Matthew 22:9 Go therefore into the highways,

KJV Verse: 

Mat 22:9 Go ye therefore into the highways, and as many as ye shall find, bid to the marriage.

Greek Verse: 

Literal Alternative: 

Depart certainly by the outlets of the roads and call as many as you might possibly discover into the wedding.

Interesting and Hidden Aspects: 

Though there are a couple of untranslated words here, the general sense of the KJV is correct. There may be a little double meaning hidden in one of the untransalted words.

The Greek verb translated as "go ye" isn't the common verb almost always translated as "go" in the NT. This word means "to lead over", "depart," and "to carry over." This word, however, uniquely means both "to pursue a course" and "to depart from life."

The Greek word translated as "therefore" either emphasizes the truth of something ("certainly", "really") or it simply continues an existing narrative.

The word translated as "into" means "against", "before", "by" or "on.

"Highways" is from a noun that means "outlet", "passage," and "roads out of town."

Untranslated is the word that means "the way" or "the road" but which is used symbolically to mean "a way of doing things" or "a philosophy of life." It is plural indicating more than one ways.

The word translated as "as many as" means "as great as", ""as much as," and similar ideas of comparison.

Another untranslated Greek word appears here. It means "if might" indicates more of an expectation of something happening than "if" alone.

The term used for "ye shall find" is the source of our word, "heuristic," meaning enabling a person to find out something for themselves. It means "find out" and "discover." This is not in the future tense, but a form that indicates something that might happen.

The term translated as ""bid" is like our word "call" means both "to summon" and also "to name." The form is a common, so in English, it would usually appear at the beginning of the phrase.

The word translated as "to" means "into" a place, "towards" as a direction, and "up to" limits in time and measure.

The Greek word for "wedding" means a "marriage." It is in the plural, where it was singular in the last verse, Mat 22:8. However, this word was commonly used in the plural as we might say, "Come to the celebrations" even though there is just one event being celebrated.

Greek Vocabulary: 

πορεύεσθε (verb 2nd pl pres imperat mp) "Go ye" is from poreuomai (poreuo) which means "make to go", "carry", "convey", "bring", "go", "march," and "proceed." It is almost always translated as "go" in the NT. -- The Greek verb translated as "go" isn't the common verb almost always translated as "go" in the NT. This word means "to lead over", "depart," and "to carry over." This word, however, uniquely means both "to pursue a course" and "to depart from life."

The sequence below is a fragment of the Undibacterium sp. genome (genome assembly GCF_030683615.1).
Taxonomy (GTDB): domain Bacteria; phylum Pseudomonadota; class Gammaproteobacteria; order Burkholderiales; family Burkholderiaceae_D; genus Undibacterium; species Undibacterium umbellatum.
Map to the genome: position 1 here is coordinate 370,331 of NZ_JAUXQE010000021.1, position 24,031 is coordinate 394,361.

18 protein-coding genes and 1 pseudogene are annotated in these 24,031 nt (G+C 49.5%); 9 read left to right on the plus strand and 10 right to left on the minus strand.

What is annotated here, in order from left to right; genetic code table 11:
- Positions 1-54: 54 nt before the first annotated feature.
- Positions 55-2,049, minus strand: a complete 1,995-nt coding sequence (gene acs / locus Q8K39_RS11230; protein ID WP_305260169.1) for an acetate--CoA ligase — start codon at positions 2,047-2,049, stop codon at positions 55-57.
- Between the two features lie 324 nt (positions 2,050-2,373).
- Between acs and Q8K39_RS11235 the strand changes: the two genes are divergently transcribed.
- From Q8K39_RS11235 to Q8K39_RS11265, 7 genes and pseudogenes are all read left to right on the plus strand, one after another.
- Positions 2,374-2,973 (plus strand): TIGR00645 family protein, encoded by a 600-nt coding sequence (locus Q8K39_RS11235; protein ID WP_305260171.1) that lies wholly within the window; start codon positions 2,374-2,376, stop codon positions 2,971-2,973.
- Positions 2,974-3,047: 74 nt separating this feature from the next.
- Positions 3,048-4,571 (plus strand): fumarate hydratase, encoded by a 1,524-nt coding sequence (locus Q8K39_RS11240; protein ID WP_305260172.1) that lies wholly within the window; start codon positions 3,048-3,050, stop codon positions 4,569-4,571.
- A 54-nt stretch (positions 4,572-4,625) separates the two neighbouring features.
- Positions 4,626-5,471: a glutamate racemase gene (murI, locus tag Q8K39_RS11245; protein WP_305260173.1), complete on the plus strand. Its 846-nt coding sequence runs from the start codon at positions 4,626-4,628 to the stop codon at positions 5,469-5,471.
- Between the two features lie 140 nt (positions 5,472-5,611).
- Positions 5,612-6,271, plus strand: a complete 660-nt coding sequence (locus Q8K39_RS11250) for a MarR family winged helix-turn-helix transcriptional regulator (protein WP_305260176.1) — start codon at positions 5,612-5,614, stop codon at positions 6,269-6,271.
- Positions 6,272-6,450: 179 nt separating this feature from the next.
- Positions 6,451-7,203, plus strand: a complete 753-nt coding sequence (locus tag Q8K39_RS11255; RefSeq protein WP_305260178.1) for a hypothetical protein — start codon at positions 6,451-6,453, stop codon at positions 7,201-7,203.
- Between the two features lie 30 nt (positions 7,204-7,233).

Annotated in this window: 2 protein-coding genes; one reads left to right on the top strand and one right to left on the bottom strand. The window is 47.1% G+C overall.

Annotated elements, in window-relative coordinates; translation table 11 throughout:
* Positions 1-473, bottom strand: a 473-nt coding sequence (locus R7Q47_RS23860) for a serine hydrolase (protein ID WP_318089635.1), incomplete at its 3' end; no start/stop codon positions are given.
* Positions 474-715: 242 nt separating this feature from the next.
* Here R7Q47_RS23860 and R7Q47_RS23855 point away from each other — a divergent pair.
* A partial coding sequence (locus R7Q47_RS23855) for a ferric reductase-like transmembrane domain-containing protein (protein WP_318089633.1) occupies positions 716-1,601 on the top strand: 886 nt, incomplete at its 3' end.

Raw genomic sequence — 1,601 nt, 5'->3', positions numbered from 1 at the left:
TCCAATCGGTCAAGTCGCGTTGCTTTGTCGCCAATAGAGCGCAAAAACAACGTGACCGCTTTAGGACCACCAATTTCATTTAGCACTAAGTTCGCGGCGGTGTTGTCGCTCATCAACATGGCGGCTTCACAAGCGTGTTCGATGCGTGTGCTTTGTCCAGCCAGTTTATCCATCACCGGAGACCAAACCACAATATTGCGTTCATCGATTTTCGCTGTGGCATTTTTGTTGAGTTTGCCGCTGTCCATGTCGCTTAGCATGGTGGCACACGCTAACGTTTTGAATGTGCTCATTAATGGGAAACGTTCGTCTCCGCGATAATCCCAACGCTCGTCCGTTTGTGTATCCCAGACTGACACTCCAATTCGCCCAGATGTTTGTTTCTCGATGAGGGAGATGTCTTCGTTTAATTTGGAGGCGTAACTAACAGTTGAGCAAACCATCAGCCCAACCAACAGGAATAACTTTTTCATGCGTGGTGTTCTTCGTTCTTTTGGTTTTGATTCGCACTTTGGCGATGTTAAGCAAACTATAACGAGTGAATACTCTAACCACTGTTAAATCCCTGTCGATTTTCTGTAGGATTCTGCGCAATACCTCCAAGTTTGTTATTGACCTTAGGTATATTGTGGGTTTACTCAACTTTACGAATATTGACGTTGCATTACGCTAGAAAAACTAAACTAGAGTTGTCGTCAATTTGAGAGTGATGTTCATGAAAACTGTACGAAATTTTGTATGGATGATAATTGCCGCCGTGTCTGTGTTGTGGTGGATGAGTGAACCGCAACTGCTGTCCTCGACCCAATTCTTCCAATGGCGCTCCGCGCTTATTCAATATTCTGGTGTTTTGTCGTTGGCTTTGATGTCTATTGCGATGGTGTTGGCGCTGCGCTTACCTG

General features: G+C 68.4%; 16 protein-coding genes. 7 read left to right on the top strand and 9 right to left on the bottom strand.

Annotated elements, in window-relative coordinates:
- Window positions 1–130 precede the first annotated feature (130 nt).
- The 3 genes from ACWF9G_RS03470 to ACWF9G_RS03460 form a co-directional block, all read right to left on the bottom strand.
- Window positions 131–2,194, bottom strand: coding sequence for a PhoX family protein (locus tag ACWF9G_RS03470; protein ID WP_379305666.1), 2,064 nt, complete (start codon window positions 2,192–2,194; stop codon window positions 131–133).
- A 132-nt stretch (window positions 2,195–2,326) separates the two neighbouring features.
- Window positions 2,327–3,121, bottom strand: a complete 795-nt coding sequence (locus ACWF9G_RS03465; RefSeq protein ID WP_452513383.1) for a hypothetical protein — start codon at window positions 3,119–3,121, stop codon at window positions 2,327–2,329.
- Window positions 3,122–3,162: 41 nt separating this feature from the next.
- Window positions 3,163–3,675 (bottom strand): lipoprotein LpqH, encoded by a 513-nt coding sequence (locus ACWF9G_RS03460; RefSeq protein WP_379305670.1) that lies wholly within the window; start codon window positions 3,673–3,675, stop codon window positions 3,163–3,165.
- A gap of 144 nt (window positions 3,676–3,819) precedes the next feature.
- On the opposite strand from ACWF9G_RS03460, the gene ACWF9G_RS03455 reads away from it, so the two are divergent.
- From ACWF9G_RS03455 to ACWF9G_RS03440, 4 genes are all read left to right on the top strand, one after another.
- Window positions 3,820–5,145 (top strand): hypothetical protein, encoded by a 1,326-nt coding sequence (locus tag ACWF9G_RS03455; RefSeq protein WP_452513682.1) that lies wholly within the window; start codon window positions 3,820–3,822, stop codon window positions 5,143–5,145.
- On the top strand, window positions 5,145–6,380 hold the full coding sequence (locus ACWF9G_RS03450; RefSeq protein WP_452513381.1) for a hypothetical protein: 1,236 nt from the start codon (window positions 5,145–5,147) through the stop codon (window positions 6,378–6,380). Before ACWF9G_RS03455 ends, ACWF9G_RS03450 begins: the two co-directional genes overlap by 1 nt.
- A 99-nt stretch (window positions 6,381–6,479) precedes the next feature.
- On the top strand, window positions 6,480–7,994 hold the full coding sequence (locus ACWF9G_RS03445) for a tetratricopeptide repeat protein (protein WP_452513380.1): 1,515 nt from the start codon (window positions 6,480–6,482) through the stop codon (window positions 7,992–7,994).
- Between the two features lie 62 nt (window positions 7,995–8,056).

οὖν "Therefore" is from oun, which means "certainly", "in fact", "really", "in fact," "so" and "then" (continuing a narrative), and "then" and "therefore."

ἐπὶ "Into" is from epi. which means "on", "upon", "at", "by", "before", "across," and "against."

"τὰς διεξόδους (noun pl fem acc) "Highways" is from diexodos, which means "outlet", "passage", "roads out of town," and "way out from." Literally, it means "through exit."

τῶν ὁδῶν, (noun pl masc gen) Untranslated is hodos, which means literally "the way" or "the road" but which is used symbolically to mean "a way of doing things" or "a philosophy of life."

καὶ "And" is from kai, which is the conjunction joining phrases and clauses, "and," or "but." After words implying sameness, "as" (the same opinion as you). Used in series, joins positive with negative "Not only...but also." Also used to give emphasis, "even", "also," and "just."

ὅσους (adj pl masc acc) "As many as" is from hosos, which means "as many", "as much as", "as great as", "as far as," and "only so far as."

ἐὰν Untranslated is ean, which is a conditional particle (derived from ei (if)and an (might)) which makes reference to a time and experience in the future that introduces but does not determine an event.

εὕρητε (verb 2nd pl aor subj act) "You shall find" is from heurisko, which means "to find", "to find out", "to discover", "to devise", "to invent", "to get," and "to gain."

καλέσατε (verb 2nd pl aor imperat act) "Bid" is from kaleo, which means "call", "summon", "invite", "invoke", "call by name," and "demand."

εἰς "To" is from eis, which means "into (of place)," "up to (of time)", "until (of time)", "as much as (of measure or limit)", "as far as (of measure or limit)", "towards (to express relation)", "in regard to (to express relation)", "of an end or limit," and "for (of purpose or object)."

τοὺς γάμους. (noun pl masc acc) "The marriage" is from the from gamos, which means "marriage", "wedding," and "wedlock."

Wordplay: 

An untranslated word means "ways" also means different ways of life or philosophies. 

Related Verses: